Our Voices

Western Sahara Deserves a Place in Sports Activism

The past few months of African soccer have shown the world that Morocco has no qualms with blurring the lines between politics and soccer—particularly as it pertains to disputes over the self-determination of Western Sahara, a territory Morocco has illegally occupied since 1975, after Spain ended its colonial rule over the Sahrawi-owned area. Morocco and Algeria are on opposite sides of the dispute over Western Sahara due to the latter’s support of the Polisario Front and their fight for Sahrawi independence. And this rivalry has now come to a head in the midst of the ongoing African Nations Championship (CHAN) soccer tournament being held in Algeria. Morocco, the current title holder, has refused to attend unless they are allowed to fly to Algeria using Royal Moroccan Air.

The development comes in the wake of the 2022 World Cup in Qatar which might go down as the most politically charged mundial in modern history even trumping the 1938 competition which followed the outbreak of the Second World War. Unlike past tournaments in which certain games brought together two unfriendly nations and as such transcended sports to become an extension of their rivalry, most aspects of the Qatar World Cup have been associated with politics. Coming on the heels of the Covid-19 pandemic, a global recession, protests in Iran and many drastic political shifts across the world, the World Cup has served as a unique insight into the awareness and priorities of the global public.

Beginning with the uproar about the rights of laborers building the World Cup stadium in Qatar, all the way through the collective jubilation at the defeat on the pitch of former colonial powers, it has been undeniably clear that people around the world are looking to this World Cup and its participants, not just as a sports competition, but as a symbol of broader political, social, and human rights issues. But throughout all of the awareness building, activism, protesting, and shows of solidarity, there has been a deafening silence from the international community on the plight of Western Sahara – Africa’s last remaining colony. Many do not even know how the country is relevant to the games. Yet, despite being a country without a national team, the human rights perspective of the 2022 World Cup is incomplete without Western Sahara.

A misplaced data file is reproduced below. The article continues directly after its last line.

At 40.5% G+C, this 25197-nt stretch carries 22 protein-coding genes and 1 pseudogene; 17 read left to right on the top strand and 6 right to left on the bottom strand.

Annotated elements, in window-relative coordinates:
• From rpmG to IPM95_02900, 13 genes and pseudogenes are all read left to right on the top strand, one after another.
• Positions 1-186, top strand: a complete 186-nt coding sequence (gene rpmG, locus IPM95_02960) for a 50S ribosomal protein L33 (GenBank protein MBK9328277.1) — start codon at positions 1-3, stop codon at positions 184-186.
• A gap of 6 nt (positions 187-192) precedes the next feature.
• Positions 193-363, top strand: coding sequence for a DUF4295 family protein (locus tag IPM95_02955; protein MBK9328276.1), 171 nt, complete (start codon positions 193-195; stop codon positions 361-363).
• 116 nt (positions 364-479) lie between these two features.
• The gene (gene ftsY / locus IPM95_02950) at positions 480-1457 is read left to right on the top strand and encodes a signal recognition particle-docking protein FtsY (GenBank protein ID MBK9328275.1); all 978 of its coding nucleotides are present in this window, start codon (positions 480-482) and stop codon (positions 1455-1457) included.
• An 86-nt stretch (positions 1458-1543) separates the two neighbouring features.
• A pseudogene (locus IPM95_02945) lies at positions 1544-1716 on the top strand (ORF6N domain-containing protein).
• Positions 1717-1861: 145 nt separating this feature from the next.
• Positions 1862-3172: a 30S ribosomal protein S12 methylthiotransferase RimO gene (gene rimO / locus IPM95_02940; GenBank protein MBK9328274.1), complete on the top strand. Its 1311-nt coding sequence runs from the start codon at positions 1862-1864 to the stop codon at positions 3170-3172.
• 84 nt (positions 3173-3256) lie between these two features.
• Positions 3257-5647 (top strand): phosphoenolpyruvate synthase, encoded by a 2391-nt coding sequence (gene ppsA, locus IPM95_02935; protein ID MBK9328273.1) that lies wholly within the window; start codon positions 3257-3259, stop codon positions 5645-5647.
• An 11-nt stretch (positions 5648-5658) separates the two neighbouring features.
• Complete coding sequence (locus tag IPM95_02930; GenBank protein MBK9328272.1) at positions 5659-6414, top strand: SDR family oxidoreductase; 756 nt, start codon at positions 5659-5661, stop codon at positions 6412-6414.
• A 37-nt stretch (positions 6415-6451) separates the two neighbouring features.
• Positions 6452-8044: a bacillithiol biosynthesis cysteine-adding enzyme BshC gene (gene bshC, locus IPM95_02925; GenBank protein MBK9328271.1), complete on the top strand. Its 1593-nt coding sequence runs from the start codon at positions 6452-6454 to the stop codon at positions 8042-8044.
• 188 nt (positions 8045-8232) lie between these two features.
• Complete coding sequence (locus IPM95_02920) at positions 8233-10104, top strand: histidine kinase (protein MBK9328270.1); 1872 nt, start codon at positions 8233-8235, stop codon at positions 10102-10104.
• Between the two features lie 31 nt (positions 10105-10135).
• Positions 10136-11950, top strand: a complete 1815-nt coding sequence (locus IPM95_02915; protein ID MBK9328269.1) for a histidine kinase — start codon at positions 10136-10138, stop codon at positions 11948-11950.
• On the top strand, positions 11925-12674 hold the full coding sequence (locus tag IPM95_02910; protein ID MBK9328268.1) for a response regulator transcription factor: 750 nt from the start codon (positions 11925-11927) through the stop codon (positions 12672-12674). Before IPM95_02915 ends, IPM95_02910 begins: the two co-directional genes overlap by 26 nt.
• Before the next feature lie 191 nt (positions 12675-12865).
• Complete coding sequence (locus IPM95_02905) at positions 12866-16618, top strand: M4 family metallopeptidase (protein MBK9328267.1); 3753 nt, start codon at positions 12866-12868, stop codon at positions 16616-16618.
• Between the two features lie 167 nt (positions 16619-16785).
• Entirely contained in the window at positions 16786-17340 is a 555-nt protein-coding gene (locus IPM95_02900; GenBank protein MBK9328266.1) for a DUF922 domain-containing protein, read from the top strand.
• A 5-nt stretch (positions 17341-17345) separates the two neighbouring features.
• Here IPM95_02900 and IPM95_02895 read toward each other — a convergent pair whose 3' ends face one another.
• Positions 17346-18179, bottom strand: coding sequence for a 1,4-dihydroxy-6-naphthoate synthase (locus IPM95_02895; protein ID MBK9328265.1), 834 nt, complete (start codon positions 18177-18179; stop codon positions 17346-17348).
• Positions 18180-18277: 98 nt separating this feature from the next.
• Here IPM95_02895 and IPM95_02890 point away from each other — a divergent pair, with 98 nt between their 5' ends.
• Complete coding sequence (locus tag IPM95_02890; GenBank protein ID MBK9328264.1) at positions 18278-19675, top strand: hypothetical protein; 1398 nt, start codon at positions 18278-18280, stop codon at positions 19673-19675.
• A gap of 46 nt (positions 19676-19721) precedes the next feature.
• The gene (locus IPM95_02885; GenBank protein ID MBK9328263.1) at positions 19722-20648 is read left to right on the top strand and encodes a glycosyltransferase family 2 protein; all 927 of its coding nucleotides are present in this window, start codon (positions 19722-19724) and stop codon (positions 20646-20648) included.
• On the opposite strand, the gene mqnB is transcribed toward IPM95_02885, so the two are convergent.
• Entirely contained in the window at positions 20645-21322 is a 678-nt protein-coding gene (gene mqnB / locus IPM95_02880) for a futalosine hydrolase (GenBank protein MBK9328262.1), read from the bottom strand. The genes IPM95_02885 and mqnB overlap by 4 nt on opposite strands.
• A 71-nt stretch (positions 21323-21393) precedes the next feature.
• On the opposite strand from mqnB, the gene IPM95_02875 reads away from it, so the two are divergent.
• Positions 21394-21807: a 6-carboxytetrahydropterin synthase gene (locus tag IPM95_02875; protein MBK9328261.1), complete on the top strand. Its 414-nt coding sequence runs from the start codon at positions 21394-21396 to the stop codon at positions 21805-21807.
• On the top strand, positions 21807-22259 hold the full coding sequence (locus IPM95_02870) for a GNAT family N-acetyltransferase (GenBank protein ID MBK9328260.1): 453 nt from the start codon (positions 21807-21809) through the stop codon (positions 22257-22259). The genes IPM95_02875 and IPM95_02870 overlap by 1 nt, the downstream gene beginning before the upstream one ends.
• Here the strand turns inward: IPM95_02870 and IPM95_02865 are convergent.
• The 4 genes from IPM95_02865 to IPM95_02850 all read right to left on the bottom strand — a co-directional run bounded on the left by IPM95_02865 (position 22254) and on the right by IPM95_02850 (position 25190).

As the games progressed, Morocco, in particular, received an outpouring of support for its representation of many groups often marginalized in the global sphere. Africans across the continent rejoiced when Morocco beat Spain becoming the fourth African team ever to make it to the quarterfinals of the World Cup. This victory was soon overshadowed by the team’s subsequent defeat of Portugal earning Morocco a place in the semifinals of the competition – a feat never before achieved by an African country. Speaking about the victory, a Moroccan player described the win as one for the Arab world and all Muslims, and Coach Walid Regragui has said that the team “hope[s] to fly the flag of African football high.”

Furthermore, Morocco was hailed by egalitarians, anti-colonialists, and everyday people all over the world who have been quick to note the symbolism of an African country’s triumph over former colonial powers like Portugal and Spain. And Morocco’s team made even more headlines when they flew the Palestinian flag after their record breaking qualification for the semifinals of the competition, calling attention to the plight of Palestinians under Israeli occupation. But the irony of Morocco’s advocacy for a #freePalestine—a just, valid, and necessary initiative—while remaining silent on their government’s illegal occupation of Western Sahara is not lost on Sahrawis and their supporters around the world.

Morocco’s continued occupation of Western Sahara is in violation of international law and infringes on the Sahrawi people’s human right to self-determination. Africa’s continental court recently denounced Morocco’s occupation of Western Sahara noting that all countries, especially in Africa, have an obligation to assist the Sahrawi people in their struggle for self-determination. Furthermore, Morocco systematically targets Sahrawi activists and human rights defenders who speak out against the State by inhibiting their rights to freedom of expression, association, and movement, and regularly carrying out arbitrary detentions and torture. In fact, at the end of last year, Morocco underwent its Universal Periodic Review before the UN Human Rights Council, during which several states pointed out Morocco’s human rights violations in Western Sahara and recommended that they cease immediately. So, with this in mind, it’s easy to see how Morocco’s World Cup team using their moment of international attention to call out colonial governments past and present while simultaneously staying silent about Western Sahara comes off as quite hypocritical.

The global attention on human rights during the recent World Cup is truly impressive and a hats off moment to the international community. However, it’s important that we shine a light beyond the “mainstream struggles.” The Sahrawi people are entitled to govern themselves and rule their own land. In this moment of global solidarity, it is absolutely necessary that we include Western Sahara in our calls for justice and human rights.